Hi and thank you for the usefull information in the website and the comment too, and Paul’s comments was really useful,
my case is that I work from home so I don’t have work location. I would like to try living in Sydney, I care only that my 4 yrs daughter to be in good schools, nice neighbourhood, beautiful nature. 2-3 bedrooms my budget is 700-900$ p/w.
What is a good suburb?
This isn’t one I can help with, but hopefully a Sydney local will give you some advice. It might help if you say more about what you want from your suburb, in addition to what you have said you are looking for.
Do you need good access to public transport, shops, cafes, nightlife, or do you just want quiet and peaceful, for example? It would also help if you read as many of the comments as you can, although it sounds like you already have.
It would be easier to help you if there was more information about other criteria that are important to you. Your price range means that most of Sydney will be open to you if you are happy to live in an apartment or duplex, except for the most expensive Harbour side locations. If it’s nature that you are after, then you should consider areas such as the lower north shore, around Cremorne, Neutral Bay, Greenwich, Castlecrag, or the Northern Beaches around Balgowlah, Mona Vale and all of the suburbs north of their to Palm Beach. If you are happy to live in an outer suburb, then places like Hornsby Shire, Dural, Sutherland Shire and even the Blue Mountains area provide beautiful bushland settings.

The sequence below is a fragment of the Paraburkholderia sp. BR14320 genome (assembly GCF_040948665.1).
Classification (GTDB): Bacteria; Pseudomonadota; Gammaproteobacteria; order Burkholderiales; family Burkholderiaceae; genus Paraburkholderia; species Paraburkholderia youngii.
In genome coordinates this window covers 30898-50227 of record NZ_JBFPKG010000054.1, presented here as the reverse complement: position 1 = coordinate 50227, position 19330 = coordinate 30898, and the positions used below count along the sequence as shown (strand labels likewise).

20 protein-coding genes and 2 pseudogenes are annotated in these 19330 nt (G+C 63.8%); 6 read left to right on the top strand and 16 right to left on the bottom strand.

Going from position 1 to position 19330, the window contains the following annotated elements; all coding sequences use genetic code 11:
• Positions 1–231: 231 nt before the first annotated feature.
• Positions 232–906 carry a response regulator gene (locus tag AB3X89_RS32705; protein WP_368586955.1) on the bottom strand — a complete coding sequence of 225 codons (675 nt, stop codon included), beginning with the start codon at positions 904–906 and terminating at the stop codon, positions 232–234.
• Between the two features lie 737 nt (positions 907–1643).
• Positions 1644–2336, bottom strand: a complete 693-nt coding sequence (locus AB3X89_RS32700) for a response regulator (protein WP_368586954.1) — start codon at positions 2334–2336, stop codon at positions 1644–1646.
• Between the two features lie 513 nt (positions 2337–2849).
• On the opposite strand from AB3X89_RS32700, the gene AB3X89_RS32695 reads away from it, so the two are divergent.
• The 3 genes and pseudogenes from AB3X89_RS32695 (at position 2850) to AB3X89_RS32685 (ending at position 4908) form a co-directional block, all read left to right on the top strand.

Thank you for the information
As I was looking I notice that Wollongong is nice place, do you know which subs are good?
Wollongong is more of a university town now, was once one of the steel and industry power houses of Australia but those days are long gone now. I would stay clear of places like Dapto, Berkeley, Cringila and look at suburbs around Mount Pleasant or Kiama if you want to be closer to the water. That said it has been seven years since I lived in Wollongong.
I’ve had quite a bit to do with Wollongong, and I have to say I’m a fan of the place. Great beaches, cruisey lifestyle, Uni town etc. There are definitely some dodgy areas, mainly to the south, however I love the hamlets and villages along the coast road to the north of Wollongong. Plenty of people commute from Wollongong to Sydney for work, although I’d probably find that long on the train a bit much, and the highway can be very congested. Overall, it’s a lovely place to live if you like the more relaxed pace of life, however employment can be a challenge in regional areas like “The Gong”.
Hope that helps
I have lived in Sydney 10 years and can reccomend the sutherland shire area, any of the suburbs here are great, we are at Carinbah South and love it. Great place to bring up kids!
Thanks for the article. i am thinking of moving to sydney from perth. I realised housing market is expensive, however can we take some comfort in the fact that good job prospects and wages in sydney will offset that and make it worthwile.